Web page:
The 2017 reboot of the beloved Disney cartoon 'Ducktales' finally has a new poster, showing off the main cast, and teaser trailer. While no actual footage was shown, it confirms that the show, about the treasure hunting adventures of billionaire duck Scrooge McDuck and his nephews, will debut next year, now narrowed down to the summer. The Disney XD series, made up of 21 episodes plus two hour long specials, will be overseen by executive producer Matt Youngberg (Ben 10: Omniverse, episodes of Young Justice and The Batman), story editor/co-producer Francisco Angones (Men at Work, Wander Over Yonder), and art director Sean Jimenez (Adventure Time, Gravity Falls).

Why is Ducktales so special?

'Ducktales', based off of the Uncle Scrooge comics from Disney penned by comics legend Carl Barks (and later, Don Rosa), was a major game changer for animated Television when it landed in September 1987. It saw budgetary increases in television animation, a shift towards syndication for such shows, and birthed a major renaissance for animated series lasting well into the 1990s, as well as birthing the Disney Afternoon programming block (which also produced Tailspin, Chip & Dale: Rescue Rangers, Gargoyles and Darkwing Duck, among others). In addition to Scrooge and his nephews, Huey, Dewey and Louie, the show had a cabal of much loved supporting characters (many returning for the 2017 series), including crash happy pilot Launchpad McQuack, stalwart butler Duckworth, Inventor Gyro Gearloose, stern nanny Mrs Beakley and her sweet niece, Webbigail.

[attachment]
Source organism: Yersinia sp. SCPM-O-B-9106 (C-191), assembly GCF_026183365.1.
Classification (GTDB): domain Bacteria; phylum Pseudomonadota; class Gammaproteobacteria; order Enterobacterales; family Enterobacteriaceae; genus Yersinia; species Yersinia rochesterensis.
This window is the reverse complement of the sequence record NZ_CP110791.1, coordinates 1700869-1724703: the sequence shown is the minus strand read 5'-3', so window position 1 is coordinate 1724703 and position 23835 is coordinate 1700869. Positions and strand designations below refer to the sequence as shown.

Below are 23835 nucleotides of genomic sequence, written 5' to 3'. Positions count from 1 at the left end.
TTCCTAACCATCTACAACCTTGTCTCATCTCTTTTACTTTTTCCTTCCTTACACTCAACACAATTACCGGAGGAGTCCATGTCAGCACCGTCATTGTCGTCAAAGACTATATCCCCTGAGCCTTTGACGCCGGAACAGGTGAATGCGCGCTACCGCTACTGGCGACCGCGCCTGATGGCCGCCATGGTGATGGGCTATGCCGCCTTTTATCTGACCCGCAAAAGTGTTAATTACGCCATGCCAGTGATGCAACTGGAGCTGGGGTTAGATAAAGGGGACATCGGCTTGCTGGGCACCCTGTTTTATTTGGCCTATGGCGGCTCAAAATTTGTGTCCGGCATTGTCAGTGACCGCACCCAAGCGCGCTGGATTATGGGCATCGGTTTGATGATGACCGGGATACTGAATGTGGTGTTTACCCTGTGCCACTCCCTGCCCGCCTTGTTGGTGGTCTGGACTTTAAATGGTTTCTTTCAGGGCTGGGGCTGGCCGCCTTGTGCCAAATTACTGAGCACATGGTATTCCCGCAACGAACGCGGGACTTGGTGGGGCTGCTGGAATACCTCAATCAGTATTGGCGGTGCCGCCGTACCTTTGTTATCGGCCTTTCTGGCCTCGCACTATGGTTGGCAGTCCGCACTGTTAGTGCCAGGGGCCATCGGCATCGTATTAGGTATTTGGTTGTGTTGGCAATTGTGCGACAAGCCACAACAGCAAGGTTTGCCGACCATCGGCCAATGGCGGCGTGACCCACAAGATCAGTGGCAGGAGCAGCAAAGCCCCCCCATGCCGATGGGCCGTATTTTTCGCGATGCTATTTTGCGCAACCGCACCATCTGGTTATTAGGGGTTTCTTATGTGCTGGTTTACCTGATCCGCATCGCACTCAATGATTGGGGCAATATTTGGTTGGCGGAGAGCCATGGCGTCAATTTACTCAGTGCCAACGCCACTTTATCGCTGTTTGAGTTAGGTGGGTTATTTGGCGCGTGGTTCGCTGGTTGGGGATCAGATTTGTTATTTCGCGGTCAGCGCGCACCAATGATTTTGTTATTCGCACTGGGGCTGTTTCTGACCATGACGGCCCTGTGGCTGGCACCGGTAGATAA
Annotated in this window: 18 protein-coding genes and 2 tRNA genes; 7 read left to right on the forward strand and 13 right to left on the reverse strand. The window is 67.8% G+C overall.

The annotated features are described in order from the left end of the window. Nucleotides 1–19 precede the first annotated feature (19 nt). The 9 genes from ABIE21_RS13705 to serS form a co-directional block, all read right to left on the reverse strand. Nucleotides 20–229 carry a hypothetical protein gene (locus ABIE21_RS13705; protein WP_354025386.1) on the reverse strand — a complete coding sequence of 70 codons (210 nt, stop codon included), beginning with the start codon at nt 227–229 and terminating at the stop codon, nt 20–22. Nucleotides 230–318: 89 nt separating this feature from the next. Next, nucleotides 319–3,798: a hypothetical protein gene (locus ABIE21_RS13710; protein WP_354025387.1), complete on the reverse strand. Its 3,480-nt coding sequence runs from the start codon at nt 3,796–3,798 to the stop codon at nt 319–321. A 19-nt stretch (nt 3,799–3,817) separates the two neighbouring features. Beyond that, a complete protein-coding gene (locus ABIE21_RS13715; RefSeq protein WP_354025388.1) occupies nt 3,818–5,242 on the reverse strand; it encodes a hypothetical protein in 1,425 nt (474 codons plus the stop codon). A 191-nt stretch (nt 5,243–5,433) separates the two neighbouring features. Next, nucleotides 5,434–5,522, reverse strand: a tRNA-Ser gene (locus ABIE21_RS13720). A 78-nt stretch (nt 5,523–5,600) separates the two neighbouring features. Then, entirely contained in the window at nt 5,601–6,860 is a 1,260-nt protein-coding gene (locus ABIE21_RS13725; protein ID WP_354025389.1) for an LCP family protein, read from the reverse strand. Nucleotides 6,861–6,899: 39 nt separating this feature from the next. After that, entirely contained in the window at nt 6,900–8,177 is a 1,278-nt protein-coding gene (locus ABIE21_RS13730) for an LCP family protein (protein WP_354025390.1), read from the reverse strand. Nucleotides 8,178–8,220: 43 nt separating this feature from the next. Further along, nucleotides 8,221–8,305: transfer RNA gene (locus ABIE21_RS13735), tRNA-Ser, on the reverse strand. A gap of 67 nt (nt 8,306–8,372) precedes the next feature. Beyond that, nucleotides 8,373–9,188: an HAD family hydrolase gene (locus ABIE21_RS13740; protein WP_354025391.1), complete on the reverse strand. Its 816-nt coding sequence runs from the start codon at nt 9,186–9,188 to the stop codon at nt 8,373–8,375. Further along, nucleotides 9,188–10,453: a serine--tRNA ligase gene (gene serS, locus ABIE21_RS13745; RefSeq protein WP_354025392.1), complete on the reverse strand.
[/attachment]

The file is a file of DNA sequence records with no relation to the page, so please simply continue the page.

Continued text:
This is not the first return of Ducktales

'Ducktales' had previously made a comeback in the form of a 2013 platforming side scroller video game from WayForward Technologies, and published by Capcom. This was based off the acclaimed 1989 NES game, also from Capcom. This also marks the latest in a series of classic cartoon revivals, including the return of 'The Powerpuff Girls', the juggernaut success of 'My Little Pony', as well as the new series of 90s cult favourite 'Samurai Jack'. In addition, there have been several new incarnations of other big nostalgia properties, like 'Transformers', 'Looney Tunes' and 'Scooby Doo', consecutively for the last decade.